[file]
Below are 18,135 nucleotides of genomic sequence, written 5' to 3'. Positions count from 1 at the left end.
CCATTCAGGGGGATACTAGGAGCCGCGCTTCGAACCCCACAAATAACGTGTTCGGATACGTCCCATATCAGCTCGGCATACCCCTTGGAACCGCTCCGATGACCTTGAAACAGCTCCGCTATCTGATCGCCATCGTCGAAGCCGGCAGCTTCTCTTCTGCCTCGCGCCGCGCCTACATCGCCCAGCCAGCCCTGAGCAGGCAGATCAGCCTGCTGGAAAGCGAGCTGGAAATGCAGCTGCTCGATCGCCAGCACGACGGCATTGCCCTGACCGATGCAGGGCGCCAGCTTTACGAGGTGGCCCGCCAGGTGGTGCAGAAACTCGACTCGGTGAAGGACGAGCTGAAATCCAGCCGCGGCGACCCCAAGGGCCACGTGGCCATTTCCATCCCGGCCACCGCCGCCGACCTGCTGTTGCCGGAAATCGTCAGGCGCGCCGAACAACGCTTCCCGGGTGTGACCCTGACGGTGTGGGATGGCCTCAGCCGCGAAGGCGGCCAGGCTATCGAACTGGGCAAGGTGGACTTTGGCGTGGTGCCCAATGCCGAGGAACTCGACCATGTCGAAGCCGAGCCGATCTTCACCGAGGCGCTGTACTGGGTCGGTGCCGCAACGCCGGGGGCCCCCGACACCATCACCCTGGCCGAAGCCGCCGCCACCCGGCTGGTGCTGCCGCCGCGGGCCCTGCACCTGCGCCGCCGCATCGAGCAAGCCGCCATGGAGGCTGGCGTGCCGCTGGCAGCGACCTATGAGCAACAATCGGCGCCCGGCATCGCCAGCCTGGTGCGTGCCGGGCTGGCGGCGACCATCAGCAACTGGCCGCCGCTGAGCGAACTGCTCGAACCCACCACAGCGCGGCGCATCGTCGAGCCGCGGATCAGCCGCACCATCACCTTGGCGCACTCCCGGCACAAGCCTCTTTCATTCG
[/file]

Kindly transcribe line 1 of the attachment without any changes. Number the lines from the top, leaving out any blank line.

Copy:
Below are 18,135 nucleotides of genomic sequence, written 5' to 3'. Positions count from 1 at the left end.